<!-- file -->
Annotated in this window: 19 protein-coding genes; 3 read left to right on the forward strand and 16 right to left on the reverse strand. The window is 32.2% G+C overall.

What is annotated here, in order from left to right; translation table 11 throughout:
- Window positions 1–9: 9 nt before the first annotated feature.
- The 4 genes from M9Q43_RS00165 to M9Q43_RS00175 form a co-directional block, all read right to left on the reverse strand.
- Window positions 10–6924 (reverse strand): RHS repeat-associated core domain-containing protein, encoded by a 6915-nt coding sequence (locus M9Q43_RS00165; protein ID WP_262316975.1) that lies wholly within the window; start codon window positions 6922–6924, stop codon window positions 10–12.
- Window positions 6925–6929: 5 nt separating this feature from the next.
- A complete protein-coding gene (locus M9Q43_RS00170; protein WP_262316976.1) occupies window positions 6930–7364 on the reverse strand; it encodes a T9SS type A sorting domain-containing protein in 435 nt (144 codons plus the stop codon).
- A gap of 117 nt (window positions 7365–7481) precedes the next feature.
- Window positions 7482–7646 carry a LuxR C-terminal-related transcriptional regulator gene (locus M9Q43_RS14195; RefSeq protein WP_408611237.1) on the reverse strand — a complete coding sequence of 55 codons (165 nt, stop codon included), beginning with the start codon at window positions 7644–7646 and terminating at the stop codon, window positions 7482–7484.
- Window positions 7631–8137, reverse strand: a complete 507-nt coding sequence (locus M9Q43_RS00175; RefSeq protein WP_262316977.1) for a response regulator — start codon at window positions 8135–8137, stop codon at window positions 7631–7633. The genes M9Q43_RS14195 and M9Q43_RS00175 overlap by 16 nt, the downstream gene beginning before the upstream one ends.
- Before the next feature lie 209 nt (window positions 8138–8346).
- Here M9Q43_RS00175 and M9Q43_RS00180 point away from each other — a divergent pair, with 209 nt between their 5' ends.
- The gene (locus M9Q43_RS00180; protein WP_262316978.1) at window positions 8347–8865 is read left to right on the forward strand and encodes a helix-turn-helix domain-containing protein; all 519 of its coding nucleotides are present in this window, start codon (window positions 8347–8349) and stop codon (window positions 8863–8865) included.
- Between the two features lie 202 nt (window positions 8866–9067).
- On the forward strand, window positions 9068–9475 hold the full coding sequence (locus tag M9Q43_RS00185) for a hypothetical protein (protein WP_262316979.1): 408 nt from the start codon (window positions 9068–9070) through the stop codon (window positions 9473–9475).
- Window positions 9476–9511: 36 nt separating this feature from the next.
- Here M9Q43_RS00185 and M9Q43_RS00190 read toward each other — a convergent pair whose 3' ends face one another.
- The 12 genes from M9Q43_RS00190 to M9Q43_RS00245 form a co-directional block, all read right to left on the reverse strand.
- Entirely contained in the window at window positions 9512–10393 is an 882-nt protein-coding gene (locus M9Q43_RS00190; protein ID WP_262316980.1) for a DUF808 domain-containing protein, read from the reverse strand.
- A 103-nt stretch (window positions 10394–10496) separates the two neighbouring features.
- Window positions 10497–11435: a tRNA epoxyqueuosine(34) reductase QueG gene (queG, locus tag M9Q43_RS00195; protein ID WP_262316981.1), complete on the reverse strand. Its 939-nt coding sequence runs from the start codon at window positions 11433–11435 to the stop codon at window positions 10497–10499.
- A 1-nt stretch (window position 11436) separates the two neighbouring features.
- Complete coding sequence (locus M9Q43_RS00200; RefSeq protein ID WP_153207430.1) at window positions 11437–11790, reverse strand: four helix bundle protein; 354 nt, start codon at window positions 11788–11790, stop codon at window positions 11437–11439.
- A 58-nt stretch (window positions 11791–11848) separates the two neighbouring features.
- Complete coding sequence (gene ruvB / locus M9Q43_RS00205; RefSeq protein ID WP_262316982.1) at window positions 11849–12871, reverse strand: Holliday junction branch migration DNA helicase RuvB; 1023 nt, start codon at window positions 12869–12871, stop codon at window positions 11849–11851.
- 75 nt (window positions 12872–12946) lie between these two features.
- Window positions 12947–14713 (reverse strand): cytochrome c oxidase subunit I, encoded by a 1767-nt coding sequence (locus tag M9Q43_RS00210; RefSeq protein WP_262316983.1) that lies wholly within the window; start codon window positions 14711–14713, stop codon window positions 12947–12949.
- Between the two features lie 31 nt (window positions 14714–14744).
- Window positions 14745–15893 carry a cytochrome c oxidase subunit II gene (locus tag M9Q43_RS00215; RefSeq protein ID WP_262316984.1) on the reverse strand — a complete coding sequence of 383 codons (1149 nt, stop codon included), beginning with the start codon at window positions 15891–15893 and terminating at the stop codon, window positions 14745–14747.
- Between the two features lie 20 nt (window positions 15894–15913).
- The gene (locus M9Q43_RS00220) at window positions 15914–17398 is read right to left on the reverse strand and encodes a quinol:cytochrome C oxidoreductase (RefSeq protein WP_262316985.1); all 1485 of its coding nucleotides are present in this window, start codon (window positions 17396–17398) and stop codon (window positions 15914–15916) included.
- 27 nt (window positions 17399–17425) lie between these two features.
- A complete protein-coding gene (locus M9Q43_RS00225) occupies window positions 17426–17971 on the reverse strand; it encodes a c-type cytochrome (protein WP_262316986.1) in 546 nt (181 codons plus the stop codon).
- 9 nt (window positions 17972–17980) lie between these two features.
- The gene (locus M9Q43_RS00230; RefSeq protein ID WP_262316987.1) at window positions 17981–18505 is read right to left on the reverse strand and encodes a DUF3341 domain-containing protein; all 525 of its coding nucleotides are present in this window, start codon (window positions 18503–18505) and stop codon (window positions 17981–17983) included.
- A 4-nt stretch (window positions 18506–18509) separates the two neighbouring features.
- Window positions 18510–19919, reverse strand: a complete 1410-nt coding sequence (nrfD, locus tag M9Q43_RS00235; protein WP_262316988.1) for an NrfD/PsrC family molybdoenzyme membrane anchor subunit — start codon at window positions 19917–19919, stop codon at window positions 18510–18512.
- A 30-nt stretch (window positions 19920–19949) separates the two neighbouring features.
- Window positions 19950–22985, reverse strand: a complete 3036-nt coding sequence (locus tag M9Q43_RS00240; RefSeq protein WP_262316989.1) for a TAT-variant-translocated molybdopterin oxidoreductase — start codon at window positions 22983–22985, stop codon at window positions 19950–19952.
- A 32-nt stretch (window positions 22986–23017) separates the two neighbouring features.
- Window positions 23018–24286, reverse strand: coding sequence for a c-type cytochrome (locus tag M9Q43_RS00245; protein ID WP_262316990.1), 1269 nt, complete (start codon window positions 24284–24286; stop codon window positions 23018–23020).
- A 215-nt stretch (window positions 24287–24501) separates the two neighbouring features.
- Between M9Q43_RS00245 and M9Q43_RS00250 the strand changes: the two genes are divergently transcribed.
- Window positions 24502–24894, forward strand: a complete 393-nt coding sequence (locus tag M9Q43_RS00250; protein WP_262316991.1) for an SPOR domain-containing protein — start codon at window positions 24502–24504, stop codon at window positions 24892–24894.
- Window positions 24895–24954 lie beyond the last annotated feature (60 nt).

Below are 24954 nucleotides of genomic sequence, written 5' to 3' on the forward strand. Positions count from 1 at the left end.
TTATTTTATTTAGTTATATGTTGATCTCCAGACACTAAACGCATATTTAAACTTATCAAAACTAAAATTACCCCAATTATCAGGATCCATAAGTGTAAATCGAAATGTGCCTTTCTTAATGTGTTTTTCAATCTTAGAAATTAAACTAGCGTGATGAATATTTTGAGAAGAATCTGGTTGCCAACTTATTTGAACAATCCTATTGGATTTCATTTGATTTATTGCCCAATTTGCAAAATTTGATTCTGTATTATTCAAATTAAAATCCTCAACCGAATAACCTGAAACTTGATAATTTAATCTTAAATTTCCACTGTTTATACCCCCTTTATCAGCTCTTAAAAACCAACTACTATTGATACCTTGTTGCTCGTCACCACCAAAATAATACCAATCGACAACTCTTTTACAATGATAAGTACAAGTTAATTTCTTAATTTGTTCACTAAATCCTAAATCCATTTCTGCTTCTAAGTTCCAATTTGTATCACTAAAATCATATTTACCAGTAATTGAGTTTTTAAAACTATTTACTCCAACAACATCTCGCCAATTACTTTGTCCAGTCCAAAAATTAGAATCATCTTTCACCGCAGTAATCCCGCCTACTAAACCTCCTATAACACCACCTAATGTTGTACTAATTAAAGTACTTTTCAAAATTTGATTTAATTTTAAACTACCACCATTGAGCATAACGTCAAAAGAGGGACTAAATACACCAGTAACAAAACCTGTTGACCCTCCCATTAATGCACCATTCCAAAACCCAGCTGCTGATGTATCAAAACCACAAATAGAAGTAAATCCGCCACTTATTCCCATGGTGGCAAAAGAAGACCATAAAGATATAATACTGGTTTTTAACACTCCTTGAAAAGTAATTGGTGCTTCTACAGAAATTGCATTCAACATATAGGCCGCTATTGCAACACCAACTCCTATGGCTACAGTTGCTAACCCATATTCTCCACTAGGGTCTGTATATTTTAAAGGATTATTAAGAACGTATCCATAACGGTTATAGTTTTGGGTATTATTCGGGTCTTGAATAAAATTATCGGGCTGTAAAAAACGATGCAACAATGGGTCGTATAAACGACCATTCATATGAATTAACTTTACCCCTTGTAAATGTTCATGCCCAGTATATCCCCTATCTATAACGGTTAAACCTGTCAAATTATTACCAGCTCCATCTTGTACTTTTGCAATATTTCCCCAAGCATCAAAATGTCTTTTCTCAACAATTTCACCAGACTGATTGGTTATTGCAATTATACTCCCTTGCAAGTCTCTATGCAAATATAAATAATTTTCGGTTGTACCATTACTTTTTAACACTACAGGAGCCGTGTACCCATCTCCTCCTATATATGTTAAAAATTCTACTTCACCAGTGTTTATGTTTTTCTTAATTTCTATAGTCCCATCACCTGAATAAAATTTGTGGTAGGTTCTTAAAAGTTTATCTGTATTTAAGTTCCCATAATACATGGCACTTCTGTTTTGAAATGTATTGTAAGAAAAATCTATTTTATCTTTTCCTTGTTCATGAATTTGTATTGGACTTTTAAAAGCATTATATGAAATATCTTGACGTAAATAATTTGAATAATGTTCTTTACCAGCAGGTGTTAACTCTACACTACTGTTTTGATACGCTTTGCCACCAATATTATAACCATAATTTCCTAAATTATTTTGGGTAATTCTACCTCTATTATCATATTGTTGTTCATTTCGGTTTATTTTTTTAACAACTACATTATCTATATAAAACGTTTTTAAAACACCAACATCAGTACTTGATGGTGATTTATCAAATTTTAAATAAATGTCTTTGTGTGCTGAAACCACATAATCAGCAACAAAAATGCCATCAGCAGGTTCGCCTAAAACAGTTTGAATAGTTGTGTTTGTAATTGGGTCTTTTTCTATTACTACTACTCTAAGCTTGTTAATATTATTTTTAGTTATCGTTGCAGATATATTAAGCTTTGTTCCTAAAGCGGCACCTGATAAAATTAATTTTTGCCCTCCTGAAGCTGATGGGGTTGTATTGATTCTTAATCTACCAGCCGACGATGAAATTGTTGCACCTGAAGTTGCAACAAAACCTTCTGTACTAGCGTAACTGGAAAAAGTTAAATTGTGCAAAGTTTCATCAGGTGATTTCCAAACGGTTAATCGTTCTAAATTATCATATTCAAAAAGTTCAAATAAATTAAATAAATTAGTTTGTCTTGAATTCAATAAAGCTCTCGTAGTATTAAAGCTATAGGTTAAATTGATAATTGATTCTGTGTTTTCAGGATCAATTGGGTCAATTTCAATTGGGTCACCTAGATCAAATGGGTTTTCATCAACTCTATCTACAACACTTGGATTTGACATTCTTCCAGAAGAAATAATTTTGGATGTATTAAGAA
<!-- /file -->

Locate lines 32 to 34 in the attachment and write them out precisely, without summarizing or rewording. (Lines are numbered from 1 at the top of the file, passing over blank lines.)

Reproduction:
- 27 nt (window positions 17399–17425) lie between these two features.
- A complete protein-coding gene (locus M9Q43_RS00225) occupies window positions 17426–17971 on the reverse strand; it encodes a c-type cytochrome (protein WP_262316986.1) in 546 nt (181 codons plus the stop codon).
- 9 nt (window positions 17972–17980) lie between these two features.